Master storyteller Rodman Philbrick takes readers on a colorful journey as young Homer Figg sets off to follow his brother into the thick of the Civil War. Through a series of fascinating events, Homer's older brother has been illegally sold to the Union Army. It is up to Homer to find him and save him. Along the way, he encounters strange but real people of that era: two tricksters who steal his money, a snake-oil salesman, a hot-air balloonist, and finally, the Maine regiment who saved Little Round Top at the Battle of Gettysburg and won the war for the Union.
©2009 Rodman Philbrick; (P)2008 Listening Library
I am a middle school reading and English teacher, and parent of two teenagers. We live in Duluth Minnesota, and our whole family enjoys audiobooks.
I wanted to preview this book (while listening during my running workouts) for my 7th and 8th graders in a reading class because of the historical content. The reader does an excellent job with a wide range of voices. The story itself has a blend of humor and dramatic elements. It introduces the underground railroad, the concept of spies in relation to the Civil War, and the climax centers on the battle of Gettysburg. Add in the fact that Homer, the main character, is an orphan, and you have the ingredients for a compelling story. A word of caution: many readers may need some background about the Civil War to support their comprehension of the whole thing. I liked it, and would recommend this for a family listen on a road trip or something like that.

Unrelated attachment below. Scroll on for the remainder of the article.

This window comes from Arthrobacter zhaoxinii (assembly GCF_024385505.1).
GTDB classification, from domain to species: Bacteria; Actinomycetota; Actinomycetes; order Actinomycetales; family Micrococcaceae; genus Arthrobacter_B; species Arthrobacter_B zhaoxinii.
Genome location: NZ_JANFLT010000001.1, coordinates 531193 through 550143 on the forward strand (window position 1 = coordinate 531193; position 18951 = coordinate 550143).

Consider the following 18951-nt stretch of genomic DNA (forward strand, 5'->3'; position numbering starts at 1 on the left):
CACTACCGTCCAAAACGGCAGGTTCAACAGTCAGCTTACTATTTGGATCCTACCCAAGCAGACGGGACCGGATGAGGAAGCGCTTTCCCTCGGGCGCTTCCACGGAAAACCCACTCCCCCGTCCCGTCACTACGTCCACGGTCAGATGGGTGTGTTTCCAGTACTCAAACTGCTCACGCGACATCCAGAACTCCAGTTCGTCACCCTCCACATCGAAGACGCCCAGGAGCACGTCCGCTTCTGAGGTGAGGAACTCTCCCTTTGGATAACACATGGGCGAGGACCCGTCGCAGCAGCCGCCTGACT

I wish the kids in my daughter's class could have read this book instead of "Across Five Aprils"! It is funny, insightful, tragic and an all around good time. Mr. Philbrick manages to portray the naivety of youth with the harsh realities of war in an accessible way for all readers. I highly recommnend this fun, face paced book.
The author's unique style makes a solemn, serious topic enjoyable for adults and youth alike. It's heavy at times, but the Twain-like tale keeps it from becoming burdensome. Really enjoyed this, and the narrator was perfect for the story.
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